Reynard has established business relationships with farmers in Central America and South America, has visited their operations, and he says their images on his company T-shirts are great conversation starters. In July, Reynard participated in the Cup of Excellence coffee contest and auction, hosted by the nonprofit Alliance for Coffee Excellence. He paid roughly 600 times the fair trade price for the coffee he bid on, knowing the proceeds would go directly to the farmer. He expects to be selling the small-batch Honduran El Sauce coffee by late September.

Nearby, Christine Stazo describes tea in terms most people would reserve for wines and microbrews. Stazo operates Christine’s Secret Garden, a tea shop offering more than 125 specialty loose teas with names such as Formosa Gunpowder and 100 Monkeys. Stazo didn’t seek out fair trade teas, such as Adams Peak Rare White Tea from Sri Lanka, harvested from sacred mountains, but a few of the high-quality teas were among her customers’ requests.

Ask Stazo about her fair trade teas from Japan and Kenya, and she might show you her selection of cups, pots and all manner of tea accessories, too. Like other beverages, she says, a tea’s flavor depends largely on soil and climate, but there’s no accounting for the consumer’s taste.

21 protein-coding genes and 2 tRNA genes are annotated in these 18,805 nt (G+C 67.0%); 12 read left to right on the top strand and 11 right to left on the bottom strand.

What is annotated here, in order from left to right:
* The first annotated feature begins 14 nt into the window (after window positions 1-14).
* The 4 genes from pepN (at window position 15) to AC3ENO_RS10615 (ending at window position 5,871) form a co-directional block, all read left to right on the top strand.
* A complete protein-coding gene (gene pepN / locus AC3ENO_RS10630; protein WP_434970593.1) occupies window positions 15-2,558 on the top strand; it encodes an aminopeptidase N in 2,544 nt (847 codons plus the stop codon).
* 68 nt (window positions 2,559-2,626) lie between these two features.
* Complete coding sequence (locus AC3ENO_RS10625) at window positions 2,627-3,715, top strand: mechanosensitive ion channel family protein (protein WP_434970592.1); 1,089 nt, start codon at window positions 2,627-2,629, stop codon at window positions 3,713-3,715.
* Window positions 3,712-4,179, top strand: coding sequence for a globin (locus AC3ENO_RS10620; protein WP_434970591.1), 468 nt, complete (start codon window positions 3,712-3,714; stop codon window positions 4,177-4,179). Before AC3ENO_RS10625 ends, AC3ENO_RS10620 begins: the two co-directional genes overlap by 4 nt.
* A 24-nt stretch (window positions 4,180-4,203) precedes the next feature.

“When I opened in 2007, I thought my customers would be primarily prim-and-proper ladies,” says Stazo, who was inspired to open her business after a Bucks County tea wholesaler served Prince Charles his afternoon cup during a Philadelphia visit. “I quickly learned not to make assumptions in this business.” Tea, she says, is a great equalizer.

“Tea is a very personal thing, and its preparation is an art form,” Stazo says. “People buy it for better health, or because they were raised on it, or for medicinal purposes.” Stazo personally assists new customers in selecting the right teas for their tastes and lifestyle, particularly since her loose teas come in 50-serving bags. “You know by looking at the leaves that it’s a quality tea. The leaves are whole, undamaged and not oxidized.” In addition, Stazo’s teas are hand-picked and carefully shipped.

Stazo knows that educating the consumer is a big part of running a business. For those who want try high-quality teas before committing to a 50-cup purchase, Easton’s Quadrant Book Mart will be serving tea by the cup beginning in September.

Still, Valley vendors say that while the idea of fair trade is nice, it’s not reason enough for the public to shop at their stores.

“No one’s going to buy something that’s not well made,” says Home and Planet’s Clark. “I look for things that are well made, stylish and functional, and also are fairly traded.”

Troy Reynard says fair trade is only “fair” when everyone is treated fairly, from the coffee grower to The Cosmic Cup’s baristas. “We’ve achieved growth every year in business because of our relentless commitment to quality and because we don’t mind paying for an excellent product,” he says. “We’re rewarded with more customers and greater loyalty. There’s an ethical quality to it.”

Melanie Gold is a freelance writer and book editor whose favorite ingredient when baking is fair trade chocolate.